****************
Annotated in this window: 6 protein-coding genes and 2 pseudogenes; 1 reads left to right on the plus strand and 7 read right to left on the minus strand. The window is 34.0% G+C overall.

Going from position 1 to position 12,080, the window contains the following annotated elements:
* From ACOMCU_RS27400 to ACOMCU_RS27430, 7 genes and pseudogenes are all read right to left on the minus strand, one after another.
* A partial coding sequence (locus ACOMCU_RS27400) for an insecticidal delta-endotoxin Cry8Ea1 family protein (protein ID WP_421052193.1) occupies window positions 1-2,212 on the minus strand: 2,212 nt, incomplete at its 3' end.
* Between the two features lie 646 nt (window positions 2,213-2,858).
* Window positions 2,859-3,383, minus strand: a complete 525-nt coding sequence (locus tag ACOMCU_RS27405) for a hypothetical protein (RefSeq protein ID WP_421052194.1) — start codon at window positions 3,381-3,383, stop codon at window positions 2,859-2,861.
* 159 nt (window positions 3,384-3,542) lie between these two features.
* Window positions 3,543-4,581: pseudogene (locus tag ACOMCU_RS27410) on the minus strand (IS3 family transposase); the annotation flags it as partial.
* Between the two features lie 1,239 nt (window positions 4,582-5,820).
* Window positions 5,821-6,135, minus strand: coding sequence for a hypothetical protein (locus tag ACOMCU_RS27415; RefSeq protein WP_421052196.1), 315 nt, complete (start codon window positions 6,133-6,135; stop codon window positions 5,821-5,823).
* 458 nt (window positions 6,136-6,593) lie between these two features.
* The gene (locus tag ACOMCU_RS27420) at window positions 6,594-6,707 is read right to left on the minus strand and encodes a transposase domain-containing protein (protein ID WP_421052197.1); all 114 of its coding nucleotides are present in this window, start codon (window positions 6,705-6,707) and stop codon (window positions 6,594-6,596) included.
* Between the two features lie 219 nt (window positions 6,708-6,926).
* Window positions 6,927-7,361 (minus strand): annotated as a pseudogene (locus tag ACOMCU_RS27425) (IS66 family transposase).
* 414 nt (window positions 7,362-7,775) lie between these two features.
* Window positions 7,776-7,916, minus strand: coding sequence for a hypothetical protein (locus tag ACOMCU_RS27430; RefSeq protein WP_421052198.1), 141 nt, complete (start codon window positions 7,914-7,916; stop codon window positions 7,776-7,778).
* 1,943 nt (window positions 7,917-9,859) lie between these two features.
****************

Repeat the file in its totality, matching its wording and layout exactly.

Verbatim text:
Annotated in this window: 6 protein-coding genes and 2 pseudogenes; 1 reads left to right on the plus strand and 7 read right to left on the minus strand. The window is 34.0% G+C overall.

Going from position 1 to position 12,080, the window contains the following annotated elements:
* From ACOMCU_RS27400 to ACOMCU_RS27430, 7 genes and pseudogenes are all read right to left on the minus strand, one after another.
* A partial coding sequence (locus ACOMCU_RS27400) for an insecticidal delta-endotoxin Cry8Ea1 family protein (protein ID WP_421052193.1) occupies window positions 1-2,212 on the minus strand: 2,212 nt, incomplete at its 3' end.
* Between the two features lie 646 nt (window positions 2,213-2,858).
* Window positions 2,859-3,383, minus strand: a complete 525-nt coding sequence (locus tag ACOMCU_RS27405) for a hypothetical protein (RefSeq protein ID WP_421052194.1) — start codon at window positions 3,381-3,383, stop codon at window positions 2,859-2,861.
* 159 nt (window positions 3,384-3,542) lie between these two features.
* Window positions 3,543-4,581: pseudogene (locus tag ACOMCU_RS27410) on the minus strand (IS3 family transposase); the annotation flags it as partial.
* Between the two features lie 1,239 nt (window positions 4,582-5,820).
* Window positions 5,821-6,135, minus strand: coding sequence for a hypothetical protein (locus tag ACOMCU_RS27415; RefSeq protein WP_421052196.1), 315 nt, complete (start codon window positions 6,133-6,135; stop codon window positions 5,821-5,823).
* 458 nt (window positions 6,136-6,593) lie between these two features.
* The gene (locus tag ACOMCU_RS27420) at window positions 6,594-6,707 is read right to left on the minus strand and encodes a transposase domain-containing protein (protein ID WP_421052197.1); all 114 of its coding nucleotides are present in this window, start codon (window positions 6,705-6,707) and stop codon (window positions 6,594-6,596) included.
* Between the two features lie 219 nt (window positions 6,708-6,926).
* Window positions 6,927-7,361 (minus strand): annotated as a pseudogene (locus tag ACOMCU_RS27425) (IS66 family transposase).
* 414 nt (window positions 7,362-7,775) lie between these two features.
* Window positions 7,776-7,916, minus strand: coding sequence for a hypothetical protein (locus tag ACOMCU_RS27430; RefSeq protein WP_421052198.1), 141 nt, complete (start codon window positions 7,914-7,916; stop codon window positions 7,776-7,778).
* 1,943 nt (window positions 7,917-9,859) lie between these two features.